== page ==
Tina Brown, celebrity editor of Talk, previously of the New Yorker, was welcoming writer Alexander Chancellor at a dinner party in New York. "Chancellor failed to rise to the occasion." Then, writes Stephen Robinson, "Brown pinged her glass with her spoon, a sound guaranteed to lower the spirit of a British guest at any American table."
Years ago I wrote about the tendency of modernist, evolution-minded, progressive, pacifist theists to live long lives. Someone once asked Vida Scudder the secret of her longevity. She said that she was a liberal who nurtured many projects, and she had to get up each morning to see how they were doing.
In this ecumenical era not only churches but cultures are melding, merging, learning from one another and even transposing and trading their distinctive characteristics. For example, Finland, historically Lutheran, has come to exemplify old Catholic understandings and uses of purgatory at a time when the Catholics themselves think and talk less and less about purgatory.
Things seemed to be going smoothly on the ecumenical front at the beginning of the new millennium. Among many church-unity and church-amity signs was the year-ago burying of the hatchet by Catholics and Lutherans over the once-divisive subject of justification by grace through faith. True, the parties left the hatchet-handle partly exposed, since there still is some work ahead.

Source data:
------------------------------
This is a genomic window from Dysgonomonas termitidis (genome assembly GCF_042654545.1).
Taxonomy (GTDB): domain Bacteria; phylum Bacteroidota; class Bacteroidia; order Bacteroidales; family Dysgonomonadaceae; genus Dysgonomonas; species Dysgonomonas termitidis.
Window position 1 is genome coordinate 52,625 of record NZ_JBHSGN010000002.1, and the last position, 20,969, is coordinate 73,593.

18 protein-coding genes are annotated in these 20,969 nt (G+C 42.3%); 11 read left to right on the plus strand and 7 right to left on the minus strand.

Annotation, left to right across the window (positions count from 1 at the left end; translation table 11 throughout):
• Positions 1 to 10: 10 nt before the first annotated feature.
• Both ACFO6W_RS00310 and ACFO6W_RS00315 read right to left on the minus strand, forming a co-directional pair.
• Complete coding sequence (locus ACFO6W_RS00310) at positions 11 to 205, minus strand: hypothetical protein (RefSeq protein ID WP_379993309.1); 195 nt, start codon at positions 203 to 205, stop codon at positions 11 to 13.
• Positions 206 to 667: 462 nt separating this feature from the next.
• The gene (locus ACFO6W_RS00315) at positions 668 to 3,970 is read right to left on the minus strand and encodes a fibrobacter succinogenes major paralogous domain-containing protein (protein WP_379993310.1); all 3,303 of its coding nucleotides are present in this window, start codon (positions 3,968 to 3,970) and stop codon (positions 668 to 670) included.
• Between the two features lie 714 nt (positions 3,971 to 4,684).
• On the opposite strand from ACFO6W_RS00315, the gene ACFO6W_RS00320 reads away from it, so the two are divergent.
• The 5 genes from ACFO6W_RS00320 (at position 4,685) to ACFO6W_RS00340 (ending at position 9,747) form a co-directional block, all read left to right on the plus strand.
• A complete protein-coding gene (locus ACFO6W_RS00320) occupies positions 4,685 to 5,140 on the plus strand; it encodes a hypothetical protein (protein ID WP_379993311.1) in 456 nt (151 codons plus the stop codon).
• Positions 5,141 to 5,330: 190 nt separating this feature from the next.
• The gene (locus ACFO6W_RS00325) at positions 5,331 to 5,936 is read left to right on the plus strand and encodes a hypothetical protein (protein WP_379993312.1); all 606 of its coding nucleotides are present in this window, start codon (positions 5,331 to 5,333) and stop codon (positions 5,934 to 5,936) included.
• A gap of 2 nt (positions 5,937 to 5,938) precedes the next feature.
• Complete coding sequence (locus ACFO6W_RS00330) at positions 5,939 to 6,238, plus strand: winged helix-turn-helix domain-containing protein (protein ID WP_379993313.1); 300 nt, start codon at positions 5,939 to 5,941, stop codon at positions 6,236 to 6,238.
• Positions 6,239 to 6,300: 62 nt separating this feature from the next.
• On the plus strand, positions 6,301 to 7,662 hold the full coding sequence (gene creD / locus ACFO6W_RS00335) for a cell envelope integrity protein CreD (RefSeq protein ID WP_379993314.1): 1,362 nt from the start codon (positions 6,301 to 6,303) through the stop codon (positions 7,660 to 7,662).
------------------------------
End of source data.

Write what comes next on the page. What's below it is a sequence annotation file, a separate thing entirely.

Three months before a major assembly of the Lutheran World Federation, church leaders in Tanzania and Ethiopia—who represent the two largest Lutheran constituencies in Africa—have expressed opposition to “same-sex marriages and those who support the legitimacy of such marriage.”
When I meet strangers and am asked what I do, and I say I’m a Lutheran pastor, there are exactly two possible reactions. Either my new acquaintances look at my fully tattooed arms and my nose ring and say nothing while their faces ask, “Are you joking?
The general synod of the Church of Norway has voted for the first time to radically change the Lutheran church’s relations with the country’s government—a break toward autonomy that may take six years to complete.